Dr Finlay gives the kirk a headache

IT IS NOT a choice the congregation in Auchtermuchty has had before. There was little else to do on a Sunday morning - sleeping and the television apart - except go to the kirk. Now its members have an option: to be extras, at pounds 55 a day, on the set for a television series. And many have decided this is preferable to worship.

The controversy has been brewing since Scottish Television asked, several months ago, if it could film the remake of Dr Finlay's Casebook in the town.

Muchty was initially delighted. Most of the residents have an affection for A J Cronin's stories of life in rural general practice; many remember the original 1960s series, in which fictional Tannochbrae was set in Callander, in the Trossachs.

Most are also aware that Callander made good money from it. Just like the village of Luss, host to Take the Highroad, which now has a thriving tea-shop.

Today the dispute comes to its climax. The main body of filming begins, but it is also Harvest Sunday, which traditionally pulls in a handsome congregation.

The lay elders who govern the local kirk were confident that the enthusiasm to win parts as extras would diminish when the conflict of interests was realised. The kirk would win.

This has not been the case. The worried elders asked the producers not to shoot on Sunday morning so as not to tempt the congregation. The producers refused.

Tucked away in the farmlands of Fife, Auchtermuchty is a small place of 2,500 people that has enjoyed a long, mostly unremarkable history. Some of the older residents remember as a big event the Royal Visit of 1951. The King and Queen drove past the town on their way to St Andrews, which is also how Sir John Junor discovered the place - en route to play golf at the Royal & Ancient. Readers of his Sunday Express column grew familiar with the town as a bastion of traditional morality. Many thought the town was a figment of his censorious imagination.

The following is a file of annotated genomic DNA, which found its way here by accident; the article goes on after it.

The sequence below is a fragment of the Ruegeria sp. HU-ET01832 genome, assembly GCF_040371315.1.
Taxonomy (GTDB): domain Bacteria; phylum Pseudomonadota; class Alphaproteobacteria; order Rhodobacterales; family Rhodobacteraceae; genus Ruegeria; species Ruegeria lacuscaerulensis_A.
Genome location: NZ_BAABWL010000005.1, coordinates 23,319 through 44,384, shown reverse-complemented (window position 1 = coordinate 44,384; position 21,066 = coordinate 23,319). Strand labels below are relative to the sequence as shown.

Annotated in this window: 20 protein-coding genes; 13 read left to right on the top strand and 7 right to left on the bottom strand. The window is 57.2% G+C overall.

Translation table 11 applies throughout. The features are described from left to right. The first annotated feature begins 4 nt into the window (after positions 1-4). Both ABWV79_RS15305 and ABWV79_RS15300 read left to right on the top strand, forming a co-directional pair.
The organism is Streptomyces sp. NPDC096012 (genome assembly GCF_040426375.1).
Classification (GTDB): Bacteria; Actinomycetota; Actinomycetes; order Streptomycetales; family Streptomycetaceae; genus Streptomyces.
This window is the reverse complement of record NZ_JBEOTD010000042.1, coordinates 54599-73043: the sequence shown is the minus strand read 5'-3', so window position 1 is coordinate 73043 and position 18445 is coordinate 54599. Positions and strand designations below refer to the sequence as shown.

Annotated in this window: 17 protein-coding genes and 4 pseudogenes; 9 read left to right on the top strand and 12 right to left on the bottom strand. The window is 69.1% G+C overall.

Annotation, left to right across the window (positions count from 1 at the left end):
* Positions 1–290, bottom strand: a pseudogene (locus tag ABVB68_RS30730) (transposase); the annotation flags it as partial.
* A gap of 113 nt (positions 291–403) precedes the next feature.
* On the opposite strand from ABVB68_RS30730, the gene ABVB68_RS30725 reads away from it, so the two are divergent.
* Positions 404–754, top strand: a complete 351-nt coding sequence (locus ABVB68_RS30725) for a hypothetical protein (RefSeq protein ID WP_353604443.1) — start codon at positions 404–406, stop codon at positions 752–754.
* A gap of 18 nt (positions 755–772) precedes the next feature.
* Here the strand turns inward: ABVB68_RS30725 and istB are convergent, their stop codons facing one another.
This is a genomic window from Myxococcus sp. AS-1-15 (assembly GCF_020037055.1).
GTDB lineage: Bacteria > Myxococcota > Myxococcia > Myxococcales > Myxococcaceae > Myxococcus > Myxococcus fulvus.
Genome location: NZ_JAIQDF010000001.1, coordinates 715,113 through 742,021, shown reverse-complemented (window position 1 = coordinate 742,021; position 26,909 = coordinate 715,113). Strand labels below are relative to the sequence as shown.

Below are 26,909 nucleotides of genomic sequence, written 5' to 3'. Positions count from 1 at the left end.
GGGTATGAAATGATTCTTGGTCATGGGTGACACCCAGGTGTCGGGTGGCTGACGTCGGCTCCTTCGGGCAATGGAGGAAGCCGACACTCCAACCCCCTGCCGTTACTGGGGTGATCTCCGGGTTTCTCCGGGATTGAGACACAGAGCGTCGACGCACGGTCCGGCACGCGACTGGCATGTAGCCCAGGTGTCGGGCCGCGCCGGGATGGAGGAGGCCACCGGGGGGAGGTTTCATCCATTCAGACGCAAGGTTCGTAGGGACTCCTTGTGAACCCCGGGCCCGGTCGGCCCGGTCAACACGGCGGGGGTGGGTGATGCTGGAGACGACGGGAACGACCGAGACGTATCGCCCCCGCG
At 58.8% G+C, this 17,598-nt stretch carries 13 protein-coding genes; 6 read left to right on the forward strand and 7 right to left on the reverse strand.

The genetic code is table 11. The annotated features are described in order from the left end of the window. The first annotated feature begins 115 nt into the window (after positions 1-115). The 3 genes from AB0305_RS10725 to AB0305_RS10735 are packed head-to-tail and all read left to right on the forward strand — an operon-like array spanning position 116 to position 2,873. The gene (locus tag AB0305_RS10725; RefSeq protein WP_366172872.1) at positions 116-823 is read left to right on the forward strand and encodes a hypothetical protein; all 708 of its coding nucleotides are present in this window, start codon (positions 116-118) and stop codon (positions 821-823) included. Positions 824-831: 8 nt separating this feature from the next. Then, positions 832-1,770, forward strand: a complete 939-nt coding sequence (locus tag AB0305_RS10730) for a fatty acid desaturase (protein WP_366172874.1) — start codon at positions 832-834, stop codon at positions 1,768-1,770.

But Muchterians became students of Sir John's column and loved his vision of their town - a place, he claimed, where homosexuality could not happen, 'where there is human decency and morality and the old standards to act as a touchstone against modern life'. None loved it more than Muchty's other claim to fame: Jimmy Shand, the celebrated accordionist whose band became a byword for Scottish country dance music. He came to live in the town 35 years ago, and Sir John he says, was quite right about it. 'Values depend on the people, you know what I mean? Here they are great homely people.'

At 84, Mr Shand is one of the elder statesman of the town. He likes Muchty because it is so private it is almost a secret: 'When I was travelling with the band, I used to ring home and ask for a reverse call for Auchtermuchty. Quite a few times the operator thought it was a joke.'

He is not against Dr Finlay. He is sure that it will make Auchtermuchty famous. But he is worried by the potential sacrifice of privacy. 'Where did you get that news about the church business, the differences and all?' he asked. 'You'll cause a stink if you print that. That wouldna' be a good policy.'